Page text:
by Jessie Banaszak
Why would we want to feed the birds that winter over in Wisconsin? What are the benefits? What are some of the different birds that winter over in Wisconsin? How can I help the birds?
First of all, not only do birds provide beauty and pleasant sounds, but a lot of birds also help to control insects in your yard. For example, Bluebirds eat beetles (which feed on leaves, including Japanese beetles which feed on plants, flowers and grass), moth larvae (which feed on certain plants) and also grasshoppers and crickets. Cardinals feed on beetles, stink bugs, and snails. Chickadees eat aphids (which eat a lot of vegetables in your garden and flowering plants) and
Some of the birds that stay in Wisconsin over the winter include:
1. The Northern Cardinal;
2. The Downy Woodpecker;
3. The Dark-eyed Junco;
4. The Pine Siskin;
5. The Snowy Owl;
6. The White-breasted Nuthatch;
7. The New World Warbler;
8. The Brown Thrasher;
9. The American Tree Sparrow;
11. Song birds; and
While being indoors a lot over the winter months, it's nice to see the birds hopping and chirping in your yard. With little effort, we can help the birds that winter over in Wisconsin.
Many birds struggle to find enough food over the winter months. We can help the birds by feeding them good quality seed. There are many different types of seeds to purchase that will attract birds. When buying bird seed look for good quality seed, such as black sunflower seed, white proso millet or cracked corn. Fillers like red millet or flax are not considered good ingredients in bird seed. Try using white proso millet for Dark-eyed Juncos and American Tree Sparrows. Birds like Northern Cardinals and Blue Jays prefer peanuts. It is helpful to keep a journal of the birds you are feeding to help you determine the best seed to buy.
Another way we can help the birds is to provide shelter over the winter months. For example, bird houses made of both wood and plastic are a good shelter (remember to periodically clean them with a mild soap and rise thoroughly). Also, a Christmas tree laid on its side or branches can help provide shelter for the birds. Native plants and trees are also an excellent source of protection for birds. The shelters not only keep birds warm in winter months, but also protect them from predators because they can hide in plants, trees and shrubs. Some of the trees that are protective for birds are: native evergreens, Red Cedar and White Cedar.
Birds are wonderful animals that deserve our help to continue to thrive. With more and more people becoming educated and taking an interest in the nature around us, we can provide a better world not just for us but for future generations.
Some other sources to look at for information on birds are:
The Schlitz Audubon Nature Center
Bird Watcher’s Digest.
*works cited : 1. Mattson, Craig. Helping Birds in Winter. Wisconsin Nature. January 7, 2019. https://www.schlitzaudubon.org/2019/01/07/helping-birds-in-winter/
2. Engberg, Gary. Winter bird-feeding season has arrived in Wisconsin. Wisconsin State Journal. December 23, 2016. https://madison.com/wsj/sports/recreation/outdoors/gary-engberg-winter-bird-feeding-season-has-arrived-in-wisconsin/article_6adb9801-a21d-5c51-a34f-8f5b1e92fea9.html
This spring we all are looking for activities to do at home in your own house or yard. Pollinators are struggling with sharply declining numbers and they are vital to our food production. Here are some ways you can create activities at home and help attract and support native pollinators. You can provide food and nesting habitats by planting flowering plants in your landscape or in containers on your patio, and DON’T USE PESTICIDES. Try to use a variety of plants that bloom from early spring to late fall. You can start from seed a variety of herbs, native pollinator plants, and annuals beneficial to bees, butterflies, and birds. Here are some herbs you can plant in pots: spearmint (but only in a pot because mint is invasive), oregano, sweet marjoram, basil, borage, lavender, and catnip/catmint. Some native flowering plants you can include in your garden are: violets, prairie smoke, pasque flowers, purple prairie clover, pale purple coneflower, wild bergamot, butterfly milkweed, woodland and prairie sunflower, prairie blazing star, and great blue lobelia.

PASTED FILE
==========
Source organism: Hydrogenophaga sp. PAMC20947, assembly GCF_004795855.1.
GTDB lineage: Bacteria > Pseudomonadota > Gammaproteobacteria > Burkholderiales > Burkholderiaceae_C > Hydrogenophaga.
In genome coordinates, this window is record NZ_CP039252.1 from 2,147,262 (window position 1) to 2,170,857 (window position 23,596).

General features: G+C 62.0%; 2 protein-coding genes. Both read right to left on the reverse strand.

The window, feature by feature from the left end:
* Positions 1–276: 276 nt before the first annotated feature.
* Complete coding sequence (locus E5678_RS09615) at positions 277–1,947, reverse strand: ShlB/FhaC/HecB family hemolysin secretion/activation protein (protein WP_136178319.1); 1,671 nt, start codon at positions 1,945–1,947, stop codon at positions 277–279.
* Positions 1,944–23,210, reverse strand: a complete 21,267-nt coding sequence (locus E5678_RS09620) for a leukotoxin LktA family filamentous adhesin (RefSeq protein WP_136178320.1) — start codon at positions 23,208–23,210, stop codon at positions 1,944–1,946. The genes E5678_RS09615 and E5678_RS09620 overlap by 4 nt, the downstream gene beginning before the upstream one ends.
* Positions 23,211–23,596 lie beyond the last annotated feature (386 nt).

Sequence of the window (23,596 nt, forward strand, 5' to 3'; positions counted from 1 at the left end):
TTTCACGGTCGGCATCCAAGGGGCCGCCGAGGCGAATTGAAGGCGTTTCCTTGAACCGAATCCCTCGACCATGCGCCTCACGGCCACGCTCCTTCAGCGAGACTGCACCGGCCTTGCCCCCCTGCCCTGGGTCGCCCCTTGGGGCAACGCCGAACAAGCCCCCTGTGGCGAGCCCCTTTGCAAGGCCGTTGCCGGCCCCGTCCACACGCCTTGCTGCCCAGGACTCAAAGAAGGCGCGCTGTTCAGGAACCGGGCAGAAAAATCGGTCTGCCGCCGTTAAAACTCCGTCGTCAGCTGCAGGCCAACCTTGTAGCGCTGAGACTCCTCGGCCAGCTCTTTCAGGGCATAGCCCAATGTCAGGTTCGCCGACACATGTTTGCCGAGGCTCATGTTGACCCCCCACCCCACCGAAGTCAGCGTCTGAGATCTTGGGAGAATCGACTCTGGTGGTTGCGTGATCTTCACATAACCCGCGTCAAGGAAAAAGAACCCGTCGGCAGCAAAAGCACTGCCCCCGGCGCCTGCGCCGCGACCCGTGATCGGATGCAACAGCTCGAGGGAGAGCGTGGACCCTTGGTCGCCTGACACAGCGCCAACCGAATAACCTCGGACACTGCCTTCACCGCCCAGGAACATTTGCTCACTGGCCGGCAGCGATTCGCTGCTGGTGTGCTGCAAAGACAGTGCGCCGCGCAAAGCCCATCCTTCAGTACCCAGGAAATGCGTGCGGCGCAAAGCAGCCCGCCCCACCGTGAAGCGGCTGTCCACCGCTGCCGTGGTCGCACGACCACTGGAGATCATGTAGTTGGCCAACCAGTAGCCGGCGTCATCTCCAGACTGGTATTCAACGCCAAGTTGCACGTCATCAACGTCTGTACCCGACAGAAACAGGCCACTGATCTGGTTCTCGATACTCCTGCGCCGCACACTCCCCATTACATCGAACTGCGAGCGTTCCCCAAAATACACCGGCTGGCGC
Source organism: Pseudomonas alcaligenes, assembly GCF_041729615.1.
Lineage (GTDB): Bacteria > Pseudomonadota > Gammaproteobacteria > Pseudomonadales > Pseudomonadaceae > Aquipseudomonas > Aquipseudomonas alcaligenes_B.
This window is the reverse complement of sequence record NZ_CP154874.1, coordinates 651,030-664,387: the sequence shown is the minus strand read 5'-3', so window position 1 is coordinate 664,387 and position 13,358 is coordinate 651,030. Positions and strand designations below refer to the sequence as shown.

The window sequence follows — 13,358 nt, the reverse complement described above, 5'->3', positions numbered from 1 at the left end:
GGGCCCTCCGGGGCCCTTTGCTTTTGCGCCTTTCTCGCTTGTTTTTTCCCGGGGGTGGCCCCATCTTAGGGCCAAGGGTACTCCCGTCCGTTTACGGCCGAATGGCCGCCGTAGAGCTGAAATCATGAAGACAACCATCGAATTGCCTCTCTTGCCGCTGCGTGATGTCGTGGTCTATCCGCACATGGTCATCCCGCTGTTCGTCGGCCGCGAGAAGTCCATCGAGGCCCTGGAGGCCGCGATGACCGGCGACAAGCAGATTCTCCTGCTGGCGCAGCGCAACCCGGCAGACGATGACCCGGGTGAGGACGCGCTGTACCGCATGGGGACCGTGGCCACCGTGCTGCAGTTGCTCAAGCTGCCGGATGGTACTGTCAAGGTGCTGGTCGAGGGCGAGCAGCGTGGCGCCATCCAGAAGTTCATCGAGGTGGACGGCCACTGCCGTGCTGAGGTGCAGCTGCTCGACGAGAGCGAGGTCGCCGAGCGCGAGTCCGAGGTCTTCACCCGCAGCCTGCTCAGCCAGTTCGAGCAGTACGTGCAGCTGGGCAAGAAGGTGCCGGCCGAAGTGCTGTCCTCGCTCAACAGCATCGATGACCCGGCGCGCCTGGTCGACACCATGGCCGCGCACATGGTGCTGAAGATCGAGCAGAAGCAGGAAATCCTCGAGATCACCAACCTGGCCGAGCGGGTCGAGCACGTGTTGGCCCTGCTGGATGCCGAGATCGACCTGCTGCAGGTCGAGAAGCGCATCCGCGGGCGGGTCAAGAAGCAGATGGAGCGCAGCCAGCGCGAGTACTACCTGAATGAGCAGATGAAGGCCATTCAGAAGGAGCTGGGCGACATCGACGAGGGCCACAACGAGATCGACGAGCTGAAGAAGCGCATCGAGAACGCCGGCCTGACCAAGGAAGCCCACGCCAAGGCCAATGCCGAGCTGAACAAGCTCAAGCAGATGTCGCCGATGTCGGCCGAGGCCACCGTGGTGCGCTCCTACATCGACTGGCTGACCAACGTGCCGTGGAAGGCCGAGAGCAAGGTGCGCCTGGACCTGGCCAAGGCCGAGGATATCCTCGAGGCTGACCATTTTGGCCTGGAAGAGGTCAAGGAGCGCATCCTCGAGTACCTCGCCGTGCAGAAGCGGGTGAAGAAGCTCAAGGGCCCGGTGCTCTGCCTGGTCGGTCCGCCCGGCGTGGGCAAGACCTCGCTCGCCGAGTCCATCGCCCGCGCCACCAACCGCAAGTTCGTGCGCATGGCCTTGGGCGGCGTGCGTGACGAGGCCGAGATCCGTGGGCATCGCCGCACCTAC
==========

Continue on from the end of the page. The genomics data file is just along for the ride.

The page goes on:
You can find natives at:
Johnson’s Nursery Inc. https://www.kb.jniplants.com/tag/native/
Mileager’s Gardens www.milaegerslandscape.com
Monches’ Farm www.monchesfarm.com
Prairie Nursery www.prairienursery.com
and seeds at:
Prairie Seed Source www.prairiebob.com, or
Pheasants Forever www.pfhabitatstore.com/store/items/WI/
These sites can also help you choose plants that bloom at different times of the season. So please join the Whitefish Bay Garden Club in supporting pollinator insects and birds!
Written by Jill Griffee Ross, Co-President of the Whitefish Bay Garden Club.
Want a great lawn next summer? NOW is the time to start. Cooler temperatures will kickstart both the top growth and root growth. Fall is the ideal time to both pamper your grass and feed those roots.
The easiest first step in optimal lawn care is to begin mulching your grass clippings and leaves back into the lawn. That is the single simplest change you can make in your routine that will have a big impact on the health of your lawn for next year. This step alone recycles nutrient-rich materials back into your lawn rather than contributing to landscape waste on the curb.